ADDITION: Gaumont - Region Free - Blu-ray - the transfer is extremely impressive and my only concern was the strong blue/gray hue as compared to the Criterion - but this seemed far less noticeable in playback on my system (perhaps being supplanted by the vibrancy of the other colors) than in the individual captures (I double checked on a second system - obtaining the 2nd large capture HERE - it matches exactly). The wonderful detail and beautifully bright image is more than apparent in the large 11 extra captures at the bottom of this comparison. It's amazingly beautiful - almost bordering on unreal - you can't take your eyes off it once it starts.

Audio is lossless DTS-Master mono and is without major flaw with a clean, crisp sound emanating from the front of your system. It does offer English subtitles - that seem reasonably complete and my Momitsu has identified it as being a region FREE disc playable on Blu-ray machines worldwide.

There is almost 2 hours worth of supplements, on Renoir and the restoration... but, alas, none are English-friendly - however, they did all play on my region A-Blu-ray player.

The Criterion Stage and Spectacle DVD package from 2004 was met with some dissatisfaction, in a number of areas, from fans. Complaints of both mastering and ineffectual sources were raised by those far more familiar with the 3 films than I. 

Regarding Renoir's French Cancan in general and Robert's comments (below) regarding the version, and more, I'll simply refer to our resident experts, DVDBeaver ListServ members David Hare and Tag Gallagher:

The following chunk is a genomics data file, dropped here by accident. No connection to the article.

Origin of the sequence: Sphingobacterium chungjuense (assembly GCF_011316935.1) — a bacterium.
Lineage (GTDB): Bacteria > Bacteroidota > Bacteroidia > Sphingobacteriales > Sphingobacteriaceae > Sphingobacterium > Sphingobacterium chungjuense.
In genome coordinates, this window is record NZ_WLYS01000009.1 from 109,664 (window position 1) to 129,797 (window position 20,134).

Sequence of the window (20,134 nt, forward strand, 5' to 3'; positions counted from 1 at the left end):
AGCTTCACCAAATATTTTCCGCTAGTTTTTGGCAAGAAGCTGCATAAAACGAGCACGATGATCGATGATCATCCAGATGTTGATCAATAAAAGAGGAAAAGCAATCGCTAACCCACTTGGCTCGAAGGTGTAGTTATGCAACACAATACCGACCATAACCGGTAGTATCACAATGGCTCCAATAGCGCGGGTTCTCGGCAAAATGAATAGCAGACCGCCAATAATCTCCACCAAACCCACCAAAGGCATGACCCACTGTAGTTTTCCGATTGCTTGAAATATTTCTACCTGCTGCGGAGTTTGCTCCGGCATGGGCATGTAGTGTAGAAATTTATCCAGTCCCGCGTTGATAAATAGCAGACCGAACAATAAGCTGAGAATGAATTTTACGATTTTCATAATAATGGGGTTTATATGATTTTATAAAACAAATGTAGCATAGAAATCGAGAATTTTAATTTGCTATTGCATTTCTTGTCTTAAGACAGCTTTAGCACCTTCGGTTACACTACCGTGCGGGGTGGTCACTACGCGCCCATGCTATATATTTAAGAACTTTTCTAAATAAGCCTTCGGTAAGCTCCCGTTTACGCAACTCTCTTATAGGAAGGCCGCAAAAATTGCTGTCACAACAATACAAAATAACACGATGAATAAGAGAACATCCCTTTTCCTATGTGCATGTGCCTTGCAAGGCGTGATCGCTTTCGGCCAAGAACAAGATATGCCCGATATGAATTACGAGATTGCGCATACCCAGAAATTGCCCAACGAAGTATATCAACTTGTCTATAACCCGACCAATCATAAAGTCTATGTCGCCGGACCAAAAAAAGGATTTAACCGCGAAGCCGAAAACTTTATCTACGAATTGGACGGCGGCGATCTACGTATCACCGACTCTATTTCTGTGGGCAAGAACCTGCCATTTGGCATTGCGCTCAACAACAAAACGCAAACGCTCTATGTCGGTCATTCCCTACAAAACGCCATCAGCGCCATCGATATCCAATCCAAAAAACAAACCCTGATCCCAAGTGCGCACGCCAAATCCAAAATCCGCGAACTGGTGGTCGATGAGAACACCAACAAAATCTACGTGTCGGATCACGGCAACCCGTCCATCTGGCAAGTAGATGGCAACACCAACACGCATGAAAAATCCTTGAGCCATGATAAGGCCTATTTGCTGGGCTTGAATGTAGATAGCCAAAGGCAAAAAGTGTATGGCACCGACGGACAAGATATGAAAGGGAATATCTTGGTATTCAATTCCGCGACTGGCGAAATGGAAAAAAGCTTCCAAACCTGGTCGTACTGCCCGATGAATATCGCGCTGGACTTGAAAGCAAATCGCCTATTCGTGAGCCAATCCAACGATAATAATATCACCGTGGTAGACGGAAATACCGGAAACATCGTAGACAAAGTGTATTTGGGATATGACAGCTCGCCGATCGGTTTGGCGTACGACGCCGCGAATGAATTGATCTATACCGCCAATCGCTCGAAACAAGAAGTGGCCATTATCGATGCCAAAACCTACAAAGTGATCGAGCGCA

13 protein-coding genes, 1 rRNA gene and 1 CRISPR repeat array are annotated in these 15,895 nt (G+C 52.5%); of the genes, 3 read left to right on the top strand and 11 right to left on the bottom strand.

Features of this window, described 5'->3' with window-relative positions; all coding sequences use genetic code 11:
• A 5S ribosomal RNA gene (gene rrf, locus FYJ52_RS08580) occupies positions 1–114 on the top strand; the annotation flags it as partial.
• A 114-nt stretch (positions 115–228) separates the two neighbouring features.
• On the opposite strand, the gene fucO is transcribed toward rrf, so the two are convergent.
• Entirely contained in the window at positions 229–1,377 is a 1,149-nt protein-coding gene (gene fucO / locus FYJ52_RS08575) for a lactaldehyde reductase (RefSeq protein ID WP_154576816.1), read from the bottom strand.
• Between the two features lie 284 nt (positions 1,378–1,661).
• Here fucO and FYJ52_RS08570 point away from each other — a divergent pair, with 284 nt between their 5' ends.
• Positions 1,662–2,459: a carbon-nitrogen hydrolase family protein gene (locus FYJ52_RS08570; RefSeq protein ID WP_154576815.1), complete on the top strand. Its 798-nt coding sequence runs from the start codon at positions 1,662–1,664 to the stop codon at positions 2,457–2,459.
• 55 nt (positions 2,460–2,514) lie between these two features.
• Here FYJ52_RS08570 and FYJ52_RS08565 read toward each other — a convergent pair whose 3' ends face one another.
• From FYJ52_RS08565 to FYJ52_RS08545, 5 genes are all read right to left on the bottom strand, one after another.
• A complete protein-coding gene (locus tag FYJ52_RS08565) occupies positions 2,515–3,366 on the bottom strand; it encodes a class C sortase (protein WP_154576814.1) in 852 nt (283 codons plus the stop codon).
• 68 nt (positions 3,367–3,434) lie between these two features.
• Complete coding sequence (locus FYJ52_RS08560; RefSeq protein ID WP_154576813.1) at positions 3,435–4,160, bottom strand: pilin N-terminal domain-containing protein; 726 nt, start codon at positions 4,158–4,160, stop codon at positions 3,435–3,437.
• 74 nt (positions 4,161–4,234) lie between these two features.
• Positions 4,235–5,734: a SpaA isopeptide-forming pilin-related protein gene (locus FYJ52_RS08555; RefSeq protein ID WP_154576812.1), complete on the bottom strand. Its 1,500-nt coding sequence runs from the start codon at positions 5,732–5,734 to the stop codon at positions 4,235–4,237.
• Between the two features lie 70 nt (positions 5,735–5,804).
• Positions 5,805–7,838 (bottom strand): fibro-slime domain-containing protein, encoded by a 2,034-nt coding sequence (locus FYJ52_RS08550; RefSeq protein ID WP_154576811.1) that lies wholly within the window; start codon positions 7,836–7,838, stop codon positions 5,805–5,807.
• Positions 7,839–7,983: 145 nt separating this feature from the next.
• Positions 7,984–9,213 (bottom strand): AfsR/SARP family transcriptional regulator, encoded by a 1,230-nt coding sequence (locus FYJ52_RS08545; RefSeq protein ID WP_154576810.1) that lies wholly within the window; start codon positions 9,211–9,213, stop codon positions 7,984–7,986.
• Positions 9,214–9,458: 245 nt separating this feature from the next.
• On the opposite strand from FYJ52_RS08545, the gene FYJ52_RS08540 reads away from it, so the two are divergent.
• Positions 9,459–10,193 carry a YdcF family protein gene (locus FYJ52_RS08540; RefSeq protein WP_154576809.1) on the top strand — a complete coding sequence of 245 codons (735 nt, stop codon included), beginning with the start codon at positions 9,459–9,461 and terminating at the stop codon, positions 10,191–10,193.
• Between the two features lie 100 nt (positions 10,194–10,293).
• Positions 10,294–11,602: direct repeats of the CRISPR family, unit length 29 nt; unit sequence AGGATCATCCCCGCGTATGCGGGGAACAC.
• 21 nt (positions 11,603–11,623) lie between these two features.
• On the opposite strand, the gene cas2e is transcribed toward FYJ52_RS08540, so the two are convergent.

David tells us: "The film was cut in the USA when it was released as 'Only the French Can' in 1956 by about twenty minutes. That was censorship related and although I've never seen the US version (also dubbed into English apparently) I always understood the cuts were all around the affair between Francoise Arnoul and Franco Pastorini ("Paulo") and they also swept up several scenes with the young count - Giani Esposito. The final Cancan ballet is supposed to be cut, indeed you can hear three jumps/edits in the soundtrack music which the Gaumont cleans up better than any previous version, but these may have been short producer cuts pre-first release. These all occur just before and just after that incredible montage of couples facing the camera (effectively taking their bow to the audience.) But IMO anyway that's pretty minor.